Savouring ..

Our Brilliant Holiday

Our Brilliant Holiday

Have you ever had a really great day then ended up talking about the terrible items on the evening news once you got home to your partner?

On average, we tend to have three times as many positive experiences during a day compared to negative experiences, but in spite of this our natural ‘negativity bias’  causes more bad news to feature in our everyday conversations. This tendency was vital to our survival as cave dwellers but research has shown that .. “an enthusiastic or supportive response correlates with commitment, satisfaction, intimacy and trust.

A recent study looked at the benefits of sharing good news. Lambert and his colleagues (2013) proposed, “…that the sharing of positive experience will uniquely contribute to positive affect.” Across four separate studies findings indicate that the sharing of a positive interaction not only is related to a momentary increase in positive mood but is also correlated with higher life satisfaction when it is practiced long-term.

This differs from simply attempting to savor an experience or write down things you for which you are grateful. To put it another way, we sometimes make the mistake of treating happiness as if it is a personal, individualistic pursuit. It is important to remember that humans are social creatures and that happiness can often be found in our interactions. In this case social savoring by sharing positive experiences can pay happiness dividends. The people in your life have the potential to increase your happiness and you theirs. This idea-that we are “co-responsible” for one another’s happiness-can seem radical to those who believe that happiness is related to “self-help.”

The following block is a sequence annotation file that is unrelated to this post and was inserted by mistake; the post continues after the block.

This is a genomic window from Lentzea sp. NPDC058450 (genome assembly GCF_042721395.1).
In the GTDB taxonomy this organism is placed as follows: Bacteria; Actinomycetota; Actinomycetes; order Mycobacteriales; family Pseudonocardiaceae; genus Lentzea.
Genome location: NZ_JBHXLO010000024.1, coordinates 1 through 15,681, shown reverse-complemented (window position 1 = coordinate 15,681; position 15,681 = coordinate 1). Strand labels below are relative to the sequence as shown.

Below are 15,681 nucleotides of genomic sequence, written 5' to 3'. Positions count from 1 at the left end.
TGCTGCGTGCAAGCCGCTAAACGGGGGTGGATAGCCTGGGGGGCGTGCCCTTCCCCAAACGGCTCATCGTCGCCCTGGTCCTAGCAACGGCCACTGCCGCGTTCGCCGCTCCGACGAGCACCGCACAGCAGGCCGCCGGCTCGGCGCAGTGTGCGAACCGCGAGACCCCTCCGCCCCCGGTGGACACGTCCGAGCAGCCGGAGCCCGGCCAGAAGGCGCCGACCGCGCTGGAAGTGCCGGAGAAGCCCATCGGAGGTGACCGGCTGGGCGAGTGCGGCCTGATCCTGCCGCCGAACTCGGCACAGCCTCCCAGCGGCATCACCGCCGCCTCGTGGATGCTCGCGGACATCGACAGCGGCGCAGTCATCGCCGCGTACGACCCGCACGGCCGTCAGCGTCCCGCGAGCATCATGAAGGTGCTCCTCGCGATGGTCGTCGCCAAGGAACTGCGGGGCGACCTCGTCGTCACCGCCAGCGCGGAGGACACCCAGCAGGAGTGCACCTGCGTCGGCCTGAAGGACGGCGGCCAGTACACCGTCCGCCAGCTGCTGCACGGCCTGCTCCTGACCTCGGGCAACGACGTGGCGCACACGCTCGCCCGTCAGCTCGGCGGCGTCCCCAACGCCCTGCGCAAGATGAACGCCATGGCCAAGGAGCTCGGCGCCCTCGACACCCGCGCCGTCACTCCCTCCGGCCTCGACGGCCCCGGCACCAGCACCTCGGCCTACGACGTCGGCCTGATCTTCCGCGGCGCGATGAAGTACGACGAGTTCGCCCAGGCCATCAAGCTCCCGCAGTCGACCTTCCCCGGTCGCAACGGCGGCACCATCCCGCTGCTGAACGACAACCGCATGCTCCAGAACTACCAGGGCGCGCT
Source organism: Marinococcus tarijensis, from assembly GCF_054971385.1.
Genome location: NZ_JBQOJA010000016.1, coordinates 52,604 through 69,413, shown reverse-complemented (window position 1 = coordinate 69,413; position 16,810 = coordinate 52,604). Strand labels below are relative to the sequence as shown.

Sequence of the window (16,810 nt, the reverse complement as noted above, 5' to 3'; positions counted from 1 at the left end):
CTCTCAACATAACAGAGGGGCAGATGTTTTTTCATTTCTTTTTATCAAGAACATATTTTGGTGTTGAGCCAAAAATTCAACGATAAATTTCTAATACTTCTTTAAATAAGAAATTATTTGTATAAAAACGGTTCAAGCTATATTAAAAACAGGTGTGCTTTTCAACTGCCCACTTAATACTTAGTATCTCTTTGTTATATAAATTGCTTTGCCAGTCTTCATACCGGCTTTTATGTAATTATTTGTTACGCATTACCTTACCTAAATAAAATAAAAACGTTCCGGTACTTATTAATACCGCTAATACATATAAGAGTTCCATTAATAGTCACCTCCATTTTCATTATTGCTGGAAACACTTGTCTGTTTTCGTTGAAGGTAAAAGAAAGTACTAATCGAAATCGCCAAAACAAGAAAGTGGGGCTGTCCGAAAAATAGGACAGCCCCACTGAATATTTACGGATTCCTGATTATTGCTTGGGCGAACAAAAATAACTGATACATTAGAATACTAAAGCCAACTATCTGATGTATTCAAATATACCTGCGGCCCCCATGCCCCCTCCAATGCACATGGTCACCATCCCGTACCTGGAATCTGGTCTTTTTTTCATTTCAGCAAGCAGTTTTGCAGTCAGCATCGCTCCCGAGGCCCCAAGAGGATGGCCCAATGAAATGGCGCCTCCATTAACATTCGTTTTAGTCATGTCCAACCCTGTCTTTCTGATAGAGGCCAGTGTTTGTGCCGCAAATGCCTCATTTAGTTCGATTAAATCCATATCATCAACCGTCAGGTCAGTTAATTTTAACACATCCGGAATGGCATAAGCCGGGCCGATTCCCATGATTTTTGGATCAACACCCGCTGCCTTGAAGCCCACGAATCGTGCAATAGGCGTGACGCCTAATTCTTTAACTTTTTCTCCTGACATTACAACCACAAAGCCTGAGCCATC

We could all be just a little bit more satisfied if we shared what’s going well in our lives!”

(Newsletter 01/10/2013

Savouring in your relationships can be as simple as:

Sharing with others
– Seek out others to share your experiences and tell them how much you value the moments you share.
Memory building
– Take mental and photographic snapshots, as well as physical souvenirs from events in your life, and reminisce later with your loved ones.
Congratulate yourselves
– Don’t be afraid to tell yourself how great you are for getting this far, and remember how much work got you here.
Sharpen your perception
– Focus on certain senses and block out others: try closing your eyes when listening to music.
– Allow yourself to become totally immersed in your experiences, or in your partner, and try not to think .. just feel ..

What moments would you like to savour?
I’d love to read your Comments on this page, or let me know at

Acceptance ..

I spend a lot of time reading up on the latest relationship research and debates so you don’t have to. One blog post I read recently suggested a couple ‘really gets married’ somewhere around the 5th year after their wedding. So why, I got to wondering, was this?

One answer comes from Harriet Lerner’s wonderful book Marriage Rules: A Manual for the Married and The Coupled Up, described as “Required reading for anyone hoping to interact successfully with any other human” .. (a great idea for a wedding gift by the way).

Lerner’s Rule #1 (let’s call it the Uber Rule) is Respect Differences!

In the first, hot, part of a relationship we think our partner is perfect in every way, that we are ‘two halves of the same coin’ and other such sayings. But as time goes on this naturally fades, we become more secure in our friendship and start to really show ourselves. Maybe he really likes nothing more than to sit in his tracksuit pants in front of the football, while she is sulking because he used to take her out for dinner on a Saturday night .. and neither understands why things have changed .. and before long a thousand little niggles have convinced each of them ‘this is the wrong person for me’, or “I love him, but I’m not IN LOVE with him”.